Installing Beadboard

Installing BeadBoard PDF            Custom Beadboard Heights

Beadboard will give the room a warm comfortable feeling, its beauty lies in its simplicity. It is probably the easiest of all wainscoting to install, regardless of your skill level. Although beadboard is fairly self-explanatory, it still requires some instruction. This guide will give you some helpful hints and explain some often asked questions so that your installation will look professional without paying professional prices.

  • Required Tools
  • Miter saw
  • Table saw
  • Tape Measure
  • Nail gun with compressor
  • Spirit Level
  • MDF Glue
  • Latex caulking
  • Spackling compound (plaster filler)

Prep work

In order to install beadboard, you should start by removing the existing baseboard. The baseboard in newer homes will likely only be nailed; older homes may have a very hard adhesive behind both the baseboards and casings around the doors. This adhesive can be removed using a sander or by hand using a medium grit sandpaper. Do not concern yourself with the finish of the sanding as it will be covered entirely with the beadboard.

Measuring and Leveling

You should first determine the height of the finished installation. If you have a standard 8-foot ceiling, you should consider a finished height of 36" from floor to the top of the chair rail. If your ceiling is higher you should consider a height of 42". The beadboard is shipped in 40" lengths, but it can be cut to the desired length or installed higher up the wall using a spacer at the bottom with the same thickness as the beadboard, providing the bottom is no higher from the floor than the baseboard height.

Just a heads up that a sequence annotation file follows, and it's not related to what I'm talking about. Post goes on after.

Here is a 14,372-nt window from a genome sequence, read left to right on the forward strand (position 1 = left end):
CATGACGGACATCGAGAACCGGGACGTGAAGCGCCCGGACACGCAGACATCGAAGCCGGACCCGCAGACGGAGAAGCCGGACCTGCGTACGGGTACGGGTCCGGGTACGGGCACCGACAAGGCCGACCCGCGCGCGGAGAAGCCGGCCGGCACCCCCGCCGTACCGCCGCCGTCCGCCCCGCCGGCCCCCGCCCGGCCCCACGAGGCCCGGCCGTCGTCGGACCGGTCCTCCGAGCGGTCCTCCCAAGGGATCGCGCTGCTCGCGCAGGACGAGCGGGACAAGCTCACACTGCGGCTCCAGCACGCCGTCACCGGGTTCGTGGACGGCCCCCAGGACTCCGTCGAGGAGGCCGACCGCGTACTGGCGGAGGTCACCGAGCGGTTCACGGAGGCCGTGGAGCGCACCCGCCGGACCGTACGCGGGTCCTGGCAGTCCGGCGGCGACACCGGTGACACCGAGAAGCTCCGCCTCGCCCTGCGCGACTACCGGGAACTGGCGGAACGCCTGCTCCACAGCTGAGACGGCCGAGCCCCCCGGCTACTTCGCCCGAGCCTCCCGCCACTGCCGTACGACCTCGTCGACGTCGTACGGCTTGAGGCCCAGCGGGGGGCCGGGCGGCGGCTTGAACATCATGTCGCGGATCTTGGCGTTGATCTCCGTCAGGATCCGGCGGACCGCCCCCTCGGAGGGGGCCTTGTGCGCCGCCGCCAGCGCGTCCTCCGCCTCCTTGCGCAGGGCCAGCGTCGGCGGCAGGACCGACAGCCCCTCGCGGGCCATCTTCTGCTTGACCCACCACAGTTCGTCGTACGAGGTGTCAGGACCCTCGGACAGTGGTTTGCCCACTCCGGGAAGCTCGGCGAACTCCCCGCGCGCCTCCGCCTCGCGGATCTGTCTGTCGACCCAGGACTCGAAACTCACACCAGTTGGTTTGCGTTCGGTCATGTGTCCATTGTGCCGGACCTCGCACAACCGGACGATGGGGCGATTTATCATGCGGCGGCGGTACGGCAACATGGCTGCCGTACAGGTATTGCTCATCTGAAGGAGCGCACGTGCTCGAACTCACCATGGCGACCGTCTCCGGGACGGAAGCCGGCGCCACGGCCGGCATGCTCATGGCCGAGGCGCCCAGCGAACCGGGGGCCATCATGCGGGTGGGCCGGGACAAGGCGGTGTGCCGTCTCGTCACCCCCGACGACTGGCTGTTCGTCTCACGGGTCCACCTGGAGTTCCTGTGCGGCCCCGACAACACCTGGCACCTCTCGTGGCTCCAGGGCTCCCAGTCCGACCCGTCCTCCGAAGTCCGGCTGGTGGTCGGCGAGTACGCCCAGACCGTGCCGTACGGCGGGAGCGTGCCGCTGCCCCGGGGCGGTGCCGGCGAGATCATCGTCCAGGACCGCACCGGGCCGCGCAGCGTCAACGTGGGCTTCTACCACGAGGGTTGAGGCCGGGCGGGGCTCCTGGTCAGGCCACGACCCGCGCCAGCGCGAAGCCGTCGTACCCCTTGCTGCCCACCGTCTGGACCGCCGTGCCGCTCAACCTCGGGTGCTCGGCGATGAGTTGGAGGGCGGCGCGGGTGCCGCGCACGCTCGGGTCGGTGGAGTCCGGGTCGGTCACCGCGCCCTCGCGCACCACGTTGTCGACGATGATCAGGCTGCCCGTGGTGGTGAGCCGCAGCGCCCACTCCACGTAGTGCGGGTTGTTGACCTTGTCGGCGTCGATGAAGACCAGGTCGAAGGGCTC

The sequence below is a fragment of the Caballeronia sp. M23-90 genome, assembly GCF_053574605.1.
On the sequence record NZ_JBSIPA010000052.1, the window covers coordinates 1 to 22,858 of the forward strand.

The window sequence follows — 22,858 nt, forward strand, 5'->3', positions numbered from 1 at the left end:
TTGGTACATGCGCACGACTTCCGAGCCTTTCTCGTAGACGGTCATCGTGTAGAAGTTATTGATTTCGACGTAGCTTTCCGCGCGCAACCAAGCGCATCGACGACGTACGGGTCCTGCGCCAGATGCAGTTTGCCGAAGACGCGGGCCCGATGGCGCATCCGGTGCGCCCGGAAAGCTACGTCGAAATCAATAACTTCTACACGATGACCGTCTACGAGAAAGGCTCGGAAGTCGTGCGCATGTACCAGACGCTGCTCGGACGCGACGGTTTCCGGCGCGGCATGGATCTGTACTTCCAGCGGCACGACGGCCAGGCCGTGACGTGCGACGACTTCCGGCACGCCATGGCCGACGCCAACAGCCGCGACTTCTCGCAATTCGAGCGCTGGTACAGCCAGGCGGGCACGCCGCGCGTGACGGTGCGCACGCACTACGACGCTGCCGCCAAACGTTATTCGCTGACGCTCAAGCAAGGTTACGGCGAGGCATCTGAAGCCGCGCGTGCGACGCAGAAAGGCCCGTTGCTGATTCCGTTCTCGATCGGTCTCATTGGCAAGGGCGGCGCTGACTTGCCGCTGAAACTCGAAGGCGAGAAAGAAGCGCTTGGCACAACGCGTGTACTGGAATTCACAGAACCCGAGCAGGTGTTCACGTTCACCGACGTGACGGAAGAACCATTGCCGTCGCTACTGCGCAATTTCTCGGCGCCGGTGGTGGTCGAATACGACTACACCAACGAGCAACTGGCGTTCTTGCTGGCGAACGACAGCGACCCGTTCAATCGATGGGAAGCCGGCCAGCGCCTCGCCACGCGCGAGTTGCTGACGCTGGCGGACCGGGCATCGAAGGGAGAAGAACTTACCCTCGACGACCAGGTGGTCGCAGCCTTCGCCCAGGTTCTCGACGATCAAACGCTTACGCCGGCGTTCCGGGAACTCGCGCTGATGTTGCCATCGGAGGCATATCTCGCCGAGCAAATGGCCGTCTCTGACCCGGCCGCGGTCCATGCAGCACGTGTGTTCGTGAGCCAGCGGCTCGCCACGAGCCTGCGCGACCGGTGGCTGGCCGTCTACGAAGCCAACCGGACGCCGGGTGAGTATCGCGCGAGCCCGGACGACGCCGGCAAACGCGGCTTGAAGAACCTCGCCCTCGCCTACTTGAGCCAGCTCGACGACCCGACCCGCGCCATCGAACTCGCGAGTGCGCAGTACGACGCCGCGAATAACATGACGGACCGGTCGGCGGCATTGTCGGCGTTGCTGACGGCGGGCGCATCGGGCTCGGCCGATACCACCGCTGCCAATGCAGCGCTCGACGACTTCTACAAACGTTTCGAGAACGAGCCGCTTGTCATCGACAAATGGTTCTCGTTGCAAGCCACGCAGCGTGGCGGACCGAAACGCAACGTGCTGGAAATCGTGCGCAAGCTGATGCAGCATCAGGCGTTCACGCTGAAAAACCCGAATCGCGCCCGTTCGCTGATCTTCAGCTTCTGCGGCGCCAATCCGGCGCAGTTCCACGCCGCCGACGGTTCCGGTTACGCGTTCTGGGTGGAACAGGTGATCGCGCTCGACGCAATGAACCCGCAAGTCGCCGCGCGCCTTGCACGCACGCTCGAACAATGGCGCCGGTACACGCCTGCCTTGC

You should always start on an inside corner. Measure the length of the wall and calculate where you will start in order that the final strip at the end of the wall will not be too narrow to nail up. Before cutting or ripping down any of the lengths, you should check the wall to see how straight the wall actually is; never assume the wall is a perfect 90 degrees. To check this you should take your spirit level and place it on the wall you will be starting from. If the wall is slightly off, draw a straight line down the wall on which the beadboard will be placed using your level, this will become your new starting point, you will later cut an angled piece to fill in the gap left over.

Cutting and Nailing

Please note that there is a face and a back to each strip of beadboard. Always make sure you are cutting the beadboard the right way. The reason for this is simple, each strip will have a lip on both the right and left sides, one is on the face and the other lip is set further back. These lips are not interchangeable and will be used to nail one piece of board to the next.

After having determined the final height and cutting a few pieces down to size, your first strip can either be ripped on the corner side at a 45-degree angle (or the necessary angle required to create the corner) using the table saw or you can use a butt joint (no cutting, just put one edge of a strip against the face of another). The 45-degree table saw method will give you a better finish.

Always nail at an angle of approximately 45 degrees both towards the top and the bottom, creating an "x", this will fasten the board to the wall whether you hit a stud or not. Try to nail into the crease, in order to hide the nail head better. Remember to set the pressure on the compressor to between 90 - 110 PSI, this will countersink the nail deep enough to become invisible and easy to cover later. We recommend using a 2" 18 gauge finishing nail. At this point, you can either use MDF glue and nails or just nails to hold up the boards. Using your compressed nail gun, nail up your first strip.